Help Protect Birds


It is estimated that between 100 and 350 million birds die each year in Canada due to cats, the majority being feral. Cats are natural born predators, and they love the thrill of the hunt. Even if your cat is well fed, they will still hunt and kill songbirds for the fun of it.

 You can help by:

  1. Keeping your cats indoors – Being indoors keeps your cat safe from getting attacked or run over by vehicles, and keeps our birds safe.

  2. Spay or neuter your cat – A fixed cat will not be able to produce unwanted, unplanned kittens. By having your pets fixed, you are helping to not add more cats to feral or homeless populations.
  1. Do not feed feral cats – Feeding feral cats only adds to the issue with their overpopulation and the number of birds they kill.
  1. Trap/rescue feral cats – If you see a feral cat around your neighbourhood, set a live trap, try to catch it and bring it to an animal rescue shelter. Not only are you helping that cat, but you are helping to reduce the feral population.
  1. Put your cat on a leash – You can buy cat harnesses at any pet store. By putting your cat on a leash that is staked outside, you are still allowing your pet to enjoy the outdoors, but are limiting their ability to roam and hunt songbirds successfully.

  2. Make your cat wear a cat bib – Cat bibs are great in that they gently interfere with a cat’s precise timing and coordination that they need to successfully catch a bird. The bib does not interfere with your cat’s overall mobility and your cat can still run, jump, and climb to its heart’s content, it just won’t be able to catch birds! As well, cat bibs are easy to make at home.
    Cat Bibs

  3. Install cat proof fencing – There are fence installations you can attach to your preexisting fence that will make your fence cat proof and keep your cat inside your back yard. That way your cat is safe and is unable to hunt birds freely around the neighbourhood. You can purchase Oscillot which is extremely effective or if you rather your own DIY project, check out some videos online;
    Cat Proof Installation -,
    DIY Cat Fence -
    Oscillot -

  4. If you have a cat in your yard, don’t attract birds – Don’t put up bird feeders if you own a cat as the feeder will lure birds to your cat who will then stalk and kill them.  Young birds and those that have just returned from migration are especially vulnerable.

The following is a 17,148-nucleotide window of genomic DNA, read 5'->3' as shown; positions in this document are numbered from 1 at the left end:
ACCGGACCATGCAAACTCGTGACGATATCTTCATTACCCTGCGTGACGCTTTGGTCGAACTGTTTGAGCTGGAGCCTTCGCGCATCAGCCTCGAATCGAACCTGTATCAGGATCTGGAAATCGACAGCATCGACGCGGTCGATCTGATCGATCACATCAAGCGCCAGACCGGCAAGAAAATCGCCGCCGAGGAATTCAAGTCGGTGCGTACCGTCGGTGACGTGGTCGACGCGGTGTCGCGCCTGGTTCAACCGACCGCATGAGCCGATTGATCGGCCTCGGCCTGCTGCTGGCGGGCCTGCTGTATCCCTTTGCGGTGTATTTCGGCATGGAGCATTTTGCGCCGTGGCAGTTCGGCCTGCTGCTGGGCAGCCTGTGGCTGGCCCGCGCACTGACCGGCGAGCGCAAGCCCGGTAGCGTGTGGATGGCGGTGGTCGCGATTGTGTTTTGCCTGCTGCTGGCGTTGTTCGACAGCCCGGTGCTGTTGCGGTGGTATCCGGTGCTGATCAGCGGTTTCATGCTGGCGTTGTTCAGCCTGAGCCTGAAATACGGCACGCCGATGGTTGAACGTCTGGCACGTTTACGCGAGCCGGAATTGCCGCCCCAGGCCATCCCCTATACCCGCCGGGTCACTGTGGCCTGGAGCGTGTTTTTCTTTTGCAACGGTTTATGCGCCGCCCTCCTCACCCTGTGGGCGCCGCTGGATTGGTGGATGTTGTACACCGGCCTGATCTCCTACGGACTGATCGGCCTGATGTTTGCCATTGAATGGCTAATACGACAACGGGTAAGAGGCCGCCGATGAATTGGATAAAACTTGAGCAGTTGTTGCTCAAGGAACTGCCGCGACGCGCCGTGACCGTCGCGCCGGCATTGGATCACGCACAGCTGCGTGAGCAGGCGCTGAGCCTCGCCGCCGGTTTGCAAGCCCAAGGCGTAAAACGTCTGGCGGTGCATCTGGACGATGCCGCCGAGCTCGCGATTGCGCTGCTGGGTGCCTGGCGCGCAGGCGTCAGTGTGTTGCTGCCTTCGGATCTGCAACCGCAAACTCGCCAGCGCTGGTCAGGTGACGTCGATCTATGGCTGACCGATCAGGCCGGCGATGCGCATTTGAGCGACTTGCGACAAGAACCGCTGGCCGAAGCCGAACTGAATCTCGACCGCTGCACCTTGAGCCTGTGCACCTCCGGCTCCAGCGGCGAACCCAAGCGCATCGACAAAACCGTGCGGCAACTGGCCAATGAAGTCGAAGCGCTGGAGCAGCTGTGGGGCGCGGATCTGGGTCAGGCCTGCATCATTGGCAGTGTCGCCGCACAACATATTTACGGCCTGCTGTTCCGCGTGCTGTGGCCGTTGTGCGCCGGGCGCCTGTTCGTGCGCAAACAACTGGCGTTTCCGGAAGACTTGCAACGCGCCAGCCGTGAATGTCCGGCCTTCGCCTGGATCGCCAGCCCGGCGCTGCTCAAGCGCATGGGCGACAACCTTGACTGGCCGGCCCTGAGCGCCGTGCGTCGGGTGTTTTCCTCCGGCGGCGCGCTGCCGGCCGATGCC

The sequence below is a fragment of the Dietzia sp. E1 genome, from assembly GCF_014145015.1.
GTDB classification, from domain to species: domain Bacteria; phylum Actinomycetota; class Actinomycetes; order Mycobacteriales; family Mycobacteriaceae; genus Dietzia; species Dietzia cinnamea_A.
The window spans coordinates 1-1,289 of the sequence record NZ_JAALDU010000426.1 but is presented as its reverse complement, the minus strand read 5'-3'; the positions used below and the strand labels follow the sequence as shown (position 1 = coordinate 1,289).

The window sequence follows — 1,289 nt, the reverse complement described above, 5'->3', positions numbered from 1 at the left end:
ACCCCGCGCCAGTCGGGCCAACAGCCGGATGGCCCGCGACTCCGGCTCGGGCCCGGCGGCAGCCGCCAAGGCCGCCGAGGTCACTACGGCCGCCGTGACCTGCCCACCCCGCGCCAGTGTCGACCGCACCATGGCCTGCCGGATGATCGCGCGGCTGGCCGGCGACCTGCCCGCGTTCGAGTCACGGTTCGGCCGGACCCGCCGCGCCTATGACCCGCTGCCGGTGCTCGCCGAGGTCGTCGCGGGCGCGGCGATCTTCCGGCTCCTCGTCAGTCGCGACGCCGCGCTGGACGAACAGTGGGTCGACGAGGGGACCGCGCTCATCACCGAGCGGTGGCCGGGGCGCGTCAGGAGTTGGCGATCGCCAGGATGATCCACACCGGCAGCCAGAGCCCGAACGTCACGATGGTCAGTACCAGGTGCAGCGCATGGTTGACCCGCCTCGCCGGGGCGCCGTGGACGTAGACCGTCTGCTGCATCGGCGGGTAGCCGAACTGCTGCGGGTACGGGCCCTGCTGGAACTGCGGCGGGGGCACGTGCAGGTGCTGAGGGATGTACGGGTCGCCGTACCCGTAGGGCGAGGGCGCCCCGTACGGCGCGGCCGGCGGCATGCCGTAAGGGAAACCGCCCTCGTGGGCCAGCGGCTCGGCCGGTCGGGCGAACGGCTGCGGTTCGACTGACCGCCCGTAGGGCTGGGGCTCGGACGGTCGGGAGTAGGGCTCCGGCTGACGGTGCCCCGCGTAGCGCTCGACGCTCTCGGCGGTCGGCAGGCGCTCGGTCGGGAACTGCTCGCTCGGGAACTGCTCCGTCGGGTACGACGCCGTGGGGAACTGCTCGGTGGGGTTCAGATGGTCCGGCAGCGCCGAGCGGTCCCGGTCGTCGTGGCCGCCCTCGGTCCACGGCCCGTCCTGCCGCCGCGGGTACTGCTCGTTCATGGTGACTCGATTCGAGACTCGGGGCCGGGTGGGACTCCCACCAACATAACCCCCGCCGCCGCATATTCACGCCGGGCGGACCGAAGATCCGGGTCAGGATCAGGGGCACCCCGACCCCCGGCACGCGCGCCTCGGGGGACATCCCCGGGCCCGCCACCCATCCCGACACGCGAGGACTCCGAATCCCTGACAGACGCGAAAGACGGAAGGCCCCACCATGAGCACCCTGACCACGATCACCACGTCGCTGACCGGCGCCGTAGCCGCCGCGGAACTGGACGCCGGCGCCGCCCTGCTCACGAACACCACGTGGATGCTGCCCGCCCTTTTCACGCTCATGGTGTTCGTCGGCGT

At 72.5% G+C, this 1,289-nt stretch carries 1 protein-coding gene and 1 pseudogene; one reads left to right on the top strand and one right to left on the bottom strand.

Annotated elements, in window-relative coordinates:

Window Strikes & Bird Feeder Placement

It is estimated that between 16 and 42 million birds die each year in Canada due to window strikes. Birds have a difficult time seeing glass and may fly towards it if startled, or if they think they see a way through. As well, even if a bird hits a window and then flies away, it is estimated that up to 50% of them later die from their injuries.

You can help by:

  1. Put decals on your windows – There are a wide variety of decals and silhouettes you can put on windows to help make them more visible to birds. You can find these at any bird store or online. You can make your own as well. Be sure to put several decals on each window, using just one or two will not prevent birds striking the glass.

  2. Put artwork on your windows – If you do not like the idea of decals, why not hang some painted CDs, stain glass, or even your kids artwork up on the windows. This will helps to make them more visible to birds

  3. Use UV markers on your windows – You can buy UV markers to mark up your windows to make them visible to birds while remaining invisible to the human eye.

  4. Placement of your bird feeder – Either place your birdfeeder 30 feet or more away from your window, or place it within 2-3 feet of your window. Having your feeder within 2-3 feet reduces the speed a bird can achieve before hitting the window therefore making it safer.

  5. Use garden mesh on the outside of your windows – This makes your windows visible to the birds while not obscuring your view when looking out. The wide, 10cm or 4inch mesh works great!
  1. Report bird strikes The times you unfortunately do have a bird strike your window, you can report it. The University of Alberta’s Birds and Windows Project wants your data on the number of birds hitting your windows. Fill out their quick survey and help them with their research.
    Birds and Windows Project: